Lalueza-Fox believes the variant his team discovered was likely one of many that spread through ancient Neandertal populations by processes of natural selection.
"European [humans] have quite a lot of variation in this gene—not only red hair variants but also others," he explained, adding that humans have been in Europe for only about 40,000 years.
"The Neandertals, being there at least 400,000 [years], likely accumulated ten times more variation."
Neandertals are believed to have roamed Europe between 28,000 and 400,000 years ago.
James Noonan, a geneticist at the Yale University School of Medicine who was unaffiliated with the research, said Lalueza-Fox's conclusions were convincing.
"It's not surprising that there would be a Neandertal-specific MC1R variant that results in a partial loss of function (and thus lighter skin and hair)," he said. "Similar mutations have arisen independently in different modern human populations."
Another scientist who was not involved with the research, Henry Harpending, an anthropologist at the University of Utah in Salt Lake City, added that a number of genes that affect human skin color are still changing and spreading through Europe and Asia.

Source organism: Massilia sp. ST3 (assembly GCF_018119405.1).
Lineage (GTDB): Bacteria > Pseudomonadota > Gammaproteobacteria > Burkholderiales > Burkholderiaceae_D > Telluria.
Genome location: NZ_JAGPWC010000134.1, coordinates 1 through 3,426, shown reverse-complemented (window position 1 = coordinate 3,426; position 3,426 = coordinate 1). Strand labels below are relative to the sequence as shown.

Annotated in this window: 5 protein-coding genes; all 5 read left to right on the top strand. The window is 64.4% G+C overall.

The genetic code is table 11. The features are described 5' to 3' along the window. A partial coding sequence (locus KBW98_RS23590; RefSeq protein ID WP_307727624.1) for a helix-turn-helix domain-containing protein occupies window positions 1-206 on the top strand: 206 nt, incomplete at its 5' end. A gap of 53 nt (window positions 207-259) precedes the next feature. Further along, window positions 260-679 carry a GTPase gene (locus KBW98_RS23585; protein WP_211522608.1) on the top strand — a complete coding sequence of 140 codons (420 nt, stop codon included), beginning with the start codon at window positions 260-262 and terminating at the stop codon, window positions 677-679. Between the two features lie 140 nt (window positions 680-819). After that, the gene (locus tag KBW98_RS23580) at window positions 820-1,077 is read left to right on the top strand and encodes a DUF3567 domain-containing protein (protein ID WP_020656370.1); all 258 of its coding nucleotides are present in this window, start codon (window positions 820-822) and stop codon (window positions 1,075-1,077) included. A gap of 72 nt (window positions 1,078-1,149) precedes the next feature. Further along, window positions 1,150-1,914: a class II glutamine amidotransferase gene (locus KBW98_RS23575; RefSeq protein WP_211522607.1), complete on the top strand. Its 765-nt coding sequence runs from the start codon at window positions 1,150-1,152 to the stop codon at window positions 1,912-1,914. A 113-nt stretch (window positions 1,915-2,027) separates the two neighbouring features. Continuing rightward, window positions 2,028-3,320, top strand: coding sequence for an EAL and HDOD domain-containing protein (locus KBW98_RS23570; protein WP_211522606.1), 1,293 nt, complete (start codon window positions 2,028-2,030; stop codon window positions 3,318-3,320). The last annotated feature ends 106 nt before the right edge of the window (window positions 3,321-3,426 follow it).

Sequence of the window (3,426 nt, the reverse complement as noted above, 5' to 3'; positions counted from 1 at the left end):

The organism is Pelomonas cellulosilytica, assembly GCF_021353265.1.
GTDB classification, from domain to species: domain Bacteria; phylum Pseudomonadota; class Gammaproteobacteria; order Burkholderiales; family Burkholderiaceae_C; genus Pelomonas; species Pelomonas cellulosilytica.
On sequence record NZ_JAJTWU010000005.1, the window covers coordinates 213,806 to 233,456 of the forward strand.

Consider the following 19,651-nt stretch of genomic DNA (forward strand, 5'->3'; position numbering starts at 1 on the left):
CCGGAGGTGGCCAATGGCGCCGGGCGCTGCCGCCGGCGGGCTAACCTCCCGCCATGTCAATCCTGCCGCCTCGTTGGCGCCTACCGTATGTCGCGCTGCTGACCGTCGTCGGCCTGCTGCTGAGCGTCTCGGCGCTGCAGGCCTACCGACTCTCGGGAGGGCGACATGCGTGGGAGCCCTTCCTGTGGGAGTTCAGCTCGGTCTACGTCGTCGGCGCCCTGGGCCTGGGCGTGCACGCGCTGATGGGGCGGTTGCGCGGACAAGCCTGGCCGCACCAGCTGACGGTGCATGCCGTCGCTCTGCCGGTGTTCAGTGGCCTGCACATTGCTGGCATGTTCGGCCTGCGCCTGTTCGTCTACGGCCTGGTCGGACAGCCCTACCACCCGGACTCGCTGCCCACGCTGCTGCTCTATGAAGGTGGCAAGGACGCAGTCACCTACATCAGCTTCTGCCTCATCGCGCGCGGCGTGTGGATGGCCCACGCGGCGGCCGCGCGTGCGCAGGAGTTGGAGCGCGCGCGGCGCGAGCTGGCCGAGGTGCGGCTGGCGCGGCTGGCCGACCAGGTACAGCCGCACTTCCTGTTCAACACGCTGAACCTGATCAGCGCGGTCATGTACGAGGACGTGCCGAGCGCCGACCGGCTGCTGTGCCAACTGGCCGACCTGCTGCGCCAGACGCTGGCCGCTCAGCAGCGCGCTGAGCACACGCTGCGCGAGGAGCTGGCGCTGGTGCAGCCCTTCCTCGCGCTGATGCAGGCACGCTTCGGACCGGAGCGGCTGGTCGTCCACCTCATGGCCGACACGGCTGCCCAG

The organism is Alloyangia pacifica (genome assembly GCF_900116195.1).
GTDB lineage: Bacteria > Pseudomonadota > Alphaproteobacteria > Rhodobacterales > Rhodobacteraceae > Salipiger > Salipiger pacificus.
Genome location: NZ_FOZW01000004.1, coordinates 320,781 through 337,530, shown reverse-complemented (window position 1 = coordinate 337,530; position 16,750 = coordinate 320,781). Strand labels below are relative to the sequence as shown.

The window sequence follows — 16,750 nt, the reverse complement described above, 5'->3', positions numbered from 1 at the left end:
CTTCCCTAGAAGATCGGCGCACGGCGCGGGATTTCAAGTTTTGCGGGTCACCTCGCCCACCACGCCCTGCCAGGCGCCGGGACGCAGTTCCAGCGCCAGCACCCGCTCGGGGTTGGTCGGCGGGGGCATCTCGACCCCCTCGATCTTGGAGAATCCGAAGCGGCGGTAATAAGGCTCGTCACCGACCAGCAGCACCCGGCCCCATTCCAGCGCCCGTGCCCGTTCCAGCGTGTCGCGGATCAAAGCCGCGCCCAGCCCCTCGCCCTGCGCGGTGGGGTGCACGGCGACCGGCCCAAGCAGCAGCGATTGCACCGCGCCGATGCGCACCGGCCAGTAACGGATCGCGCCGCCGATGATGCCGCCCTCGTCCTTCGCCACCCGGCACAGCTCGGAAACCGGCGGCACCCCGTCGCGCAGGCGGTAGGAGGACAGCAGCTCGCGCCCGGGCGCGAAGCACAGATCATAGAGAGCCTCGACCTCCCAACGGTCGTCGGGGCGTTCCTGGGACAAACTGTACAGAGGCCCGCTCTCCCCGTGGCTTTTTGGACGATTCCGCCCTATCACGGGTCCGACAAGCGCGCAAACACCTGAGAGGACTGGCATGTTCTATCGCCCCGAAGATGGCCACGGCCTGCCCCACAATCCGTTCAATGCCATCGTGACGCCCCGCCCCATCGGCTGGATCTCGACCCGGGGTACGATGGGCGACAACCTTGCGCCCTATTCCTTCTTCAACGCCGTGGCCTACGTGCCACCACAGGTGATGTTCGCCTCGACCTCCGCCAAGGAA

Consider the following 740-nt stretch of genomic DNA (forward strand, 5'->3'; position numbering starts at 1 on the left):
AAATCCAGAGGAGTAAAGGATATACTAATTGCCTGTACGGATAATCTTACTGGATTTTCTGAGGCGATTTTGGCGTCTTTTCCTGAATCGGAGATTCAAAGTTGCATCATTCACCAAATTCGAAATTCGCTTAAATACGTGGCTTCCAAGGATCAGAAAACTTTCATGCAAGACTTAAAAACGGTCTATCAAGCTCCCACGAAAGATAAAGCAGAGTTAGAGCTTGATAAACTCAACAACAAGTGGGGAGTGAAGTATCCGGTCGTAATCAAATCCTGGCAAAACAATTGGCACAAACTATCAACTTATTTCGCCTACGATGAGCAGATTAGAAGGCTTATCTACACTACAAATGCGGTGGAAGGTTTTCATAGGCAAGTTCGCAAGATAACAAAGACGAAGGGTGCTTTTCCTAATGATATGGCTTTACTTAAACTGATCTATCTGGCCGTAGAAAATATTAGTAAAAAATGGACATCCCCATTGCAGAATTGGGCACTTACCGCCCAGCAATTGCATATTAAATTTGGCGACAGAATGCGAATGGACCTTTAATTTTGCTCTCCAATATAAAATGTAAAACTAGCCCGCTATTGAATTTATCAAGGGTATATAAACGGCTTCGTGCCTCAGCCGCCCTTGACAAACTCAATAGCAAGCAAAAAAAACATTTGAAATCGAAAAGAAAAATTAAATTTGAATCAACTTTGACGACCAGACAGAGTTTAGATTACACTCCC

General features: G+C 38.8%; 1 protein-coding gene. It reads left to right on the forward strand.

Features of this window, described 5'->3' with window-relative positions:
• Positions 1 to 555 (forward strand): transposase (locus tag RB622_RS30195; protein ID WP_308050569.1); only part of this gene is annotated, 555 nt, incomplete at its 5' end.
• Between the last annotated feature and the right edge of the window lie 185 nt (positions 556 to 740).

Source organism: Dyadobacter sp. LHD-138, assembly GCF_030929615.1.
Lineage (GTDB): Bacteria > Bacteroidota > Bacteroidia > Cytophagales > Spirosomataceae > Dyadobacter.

The particular genes that affects skin color are different in Europe and Asia, he said, but in both places, fairer complexions appear to be the result of broken versions of these genes.
"This paper suggests that Neandertals were light, or were getting light, in the same way, i.e., by selection for slightly broken genes," he said.
Scientists are not sure why the broken gene—and fairer complexions—would be spread by natural selection.
Yale's Noonan said geography was the likeliest explanation for the endurance of this trait in both modern humans and Neandertals—pigment advantage was likely less relevant in darker places.
Northern latitudes have "less sunlight and so less need for darker skin pigmentation to protect against UV-induced damage," Noonan said.
Though the genetic processes that helped to lighten their complexions may have worked similarly, humans have never displayed the same sequence seen in the ancient Neandertal gene samples.
"Both processes took place independently—that's the reason the Neandertal variant is not present in modern humans," Lalueza-Fox said.
The new find offers no evidence of interbreeding between humans and Neandertals, he added.
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